The Monday Poem is brought to you by Professor Jim Gormley of the English Department. Enjoy!
Stories About Love / Wedding Poem for Ada & Lucas
In one story, the lovers are two halves
split by jealous gods, and in another story,
the lovers are victims of a wicked baby
with a bow and arrow. In one story,
love means never touching, but exchanging
a lot of handkerchiefs, and in another story,
love means a drastic change in brain
chemistry that lasts a year, even though
the after effects are lifelong. In one story,
love is the north star guiding sailors,
and in one story love is a sharp blade,
a body of water, and a trophy all at once.
The truth is that love is nothing but itself,
an axiomatic property of humankind,
like storytelling and explanation giving,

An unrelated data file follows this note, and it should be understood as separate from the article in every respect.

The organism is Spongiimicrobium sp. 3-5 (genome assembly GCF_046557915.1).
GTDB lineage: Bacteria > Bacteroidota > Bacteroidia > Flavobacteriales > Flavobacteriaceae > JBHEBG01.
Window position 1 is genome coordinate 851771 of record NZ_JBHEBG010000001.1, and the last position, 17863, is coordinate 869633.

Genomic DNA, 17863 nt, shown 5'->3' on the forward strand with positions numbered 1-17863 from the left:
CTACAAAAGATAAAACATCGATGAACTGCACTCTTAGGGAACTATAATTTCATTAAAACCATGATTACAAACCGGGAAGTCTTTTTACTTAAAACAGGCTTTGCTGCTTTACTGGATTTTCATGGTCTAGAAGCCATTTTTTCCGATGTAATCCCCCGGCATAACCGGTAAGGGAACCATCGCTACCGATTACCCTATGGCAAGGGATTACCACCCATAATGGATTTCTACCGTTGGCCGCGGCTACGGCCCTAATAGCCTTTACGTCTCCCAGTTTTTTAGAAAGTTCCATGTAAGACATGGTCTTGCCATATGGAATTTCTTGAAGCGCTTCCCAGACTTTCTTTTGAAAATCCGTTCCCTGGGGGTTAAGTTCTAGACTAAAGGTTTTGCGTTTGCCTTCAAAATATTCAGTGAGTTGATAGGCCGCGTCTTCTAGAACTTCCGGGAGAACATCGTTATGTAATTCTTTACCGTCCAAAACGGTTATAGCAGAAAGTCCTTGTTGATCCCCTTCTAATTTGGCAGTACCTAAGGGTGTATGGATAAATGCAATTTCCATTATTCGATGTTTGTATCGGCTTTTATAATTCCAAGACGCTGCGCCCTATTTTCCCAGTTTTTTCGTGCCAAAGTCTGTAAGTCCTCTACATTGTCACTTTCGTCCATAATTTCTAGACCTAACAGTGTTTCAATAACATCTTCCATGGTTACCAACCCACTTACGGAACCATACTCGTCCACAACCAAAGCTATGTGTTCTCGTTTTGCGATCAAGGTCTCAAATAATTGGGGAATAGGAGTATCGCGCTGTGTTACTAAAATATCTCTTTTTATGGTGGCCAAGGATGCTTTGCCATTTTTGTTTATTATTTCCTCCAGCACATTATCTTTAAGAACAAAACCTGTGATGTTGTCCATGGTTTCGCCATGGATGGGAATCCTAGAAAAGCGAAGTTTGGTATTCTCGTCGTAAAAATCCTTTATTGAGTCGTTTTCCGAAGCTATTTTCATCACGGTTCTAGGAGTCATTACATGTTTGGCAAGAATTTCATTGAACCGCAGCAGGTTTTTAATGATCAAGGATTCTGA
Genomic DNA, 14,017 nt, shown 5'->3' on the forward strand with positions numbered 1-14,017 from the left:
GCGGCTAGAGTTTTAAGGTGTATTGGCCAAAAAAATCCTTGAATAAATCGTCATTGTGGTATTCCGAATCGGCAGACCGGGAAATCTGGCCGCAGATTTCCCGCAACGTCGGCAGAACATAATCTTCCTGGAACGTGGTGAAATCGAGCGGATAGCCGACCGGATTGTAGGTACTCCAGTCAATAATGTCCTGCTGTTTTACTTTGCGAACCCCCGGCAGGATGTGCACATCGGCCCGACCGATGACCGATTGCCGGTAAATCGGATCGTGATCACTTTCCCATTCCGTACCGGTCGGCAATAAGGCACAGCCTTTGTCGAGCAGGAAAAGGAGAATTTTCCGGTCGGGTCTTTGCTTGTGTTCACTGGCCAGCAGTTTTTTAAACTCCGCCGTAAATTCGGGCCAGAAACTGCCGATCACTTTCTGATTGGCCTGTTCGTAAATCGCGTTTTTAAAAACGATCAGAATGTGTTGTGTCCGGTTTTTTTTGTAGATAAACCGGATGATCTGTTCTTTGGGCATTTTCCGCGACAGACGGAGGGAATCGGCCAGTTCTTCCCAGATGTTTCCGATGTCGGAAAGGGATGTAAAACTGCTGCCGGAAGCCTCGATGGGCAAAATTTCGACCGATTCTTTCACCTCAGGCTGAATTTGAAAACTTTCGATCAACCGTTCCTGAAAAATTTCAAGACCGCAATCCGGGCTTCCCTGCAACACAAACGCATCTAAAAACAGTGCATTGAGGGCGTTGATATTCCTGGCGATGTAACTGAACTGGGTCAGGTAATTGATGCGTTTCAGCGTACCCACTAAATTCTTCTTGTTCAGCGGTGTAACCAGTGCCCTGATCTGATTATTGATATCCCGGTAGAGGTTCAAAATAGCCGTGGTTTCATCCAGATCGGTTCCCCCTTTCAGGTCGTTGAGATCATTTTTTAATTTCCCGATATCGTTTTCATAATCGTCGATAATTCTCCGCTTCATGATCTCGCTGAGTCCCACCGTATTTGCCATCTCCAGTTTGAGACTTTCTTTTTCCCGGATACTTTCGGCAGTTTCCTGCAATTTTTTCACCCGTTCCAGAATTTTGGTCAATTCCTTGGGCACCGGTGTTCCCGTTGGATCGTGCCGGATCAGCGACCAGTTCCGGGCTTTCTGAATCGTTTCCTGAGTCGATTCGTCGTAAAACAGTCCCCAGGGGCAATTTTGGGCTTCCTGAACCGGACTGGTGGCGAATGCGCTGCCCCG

which explains why everyone explains
love in stories, the way I once called it
a form of disappearing, and my favorite
philosopher called it a holiday. Listen,
storytelling animals: today, we say, love
is only love. Put down the crossbow, baby.
Put down the handkerchief, Lancelot.
Put away the easy chair, Babs. Let’s let love
be felt in its touch, and be known by its face.
Let’s let love speak Ada and Lucas,
and then let’s let love be silent.
“This poem was written for the wedding of the poet Ada Limón and Lucas Marquardt. When Ada asked me to write a poem for the ceremony, I was both intimidated and honored. The first drafts were about what I know of love—because my poems usually start when there’s a truth I can’t tell in prose—but those drafts were all terribly flat. I started thinking about Plato’s Symposium on love, and how I love the story told by Aristophanes, even though it’s become a bit of a cliché. Marriage is an institution with a history, and as I began to think about the ways that love has been personified, explained, and understood, I realized I could put the particular and the universal in tension.”
Jason Schneiderman is the author of Primary Source (Red Hen Press, 2016). He teaches at the Borough of Manhattan Community College, CUNY.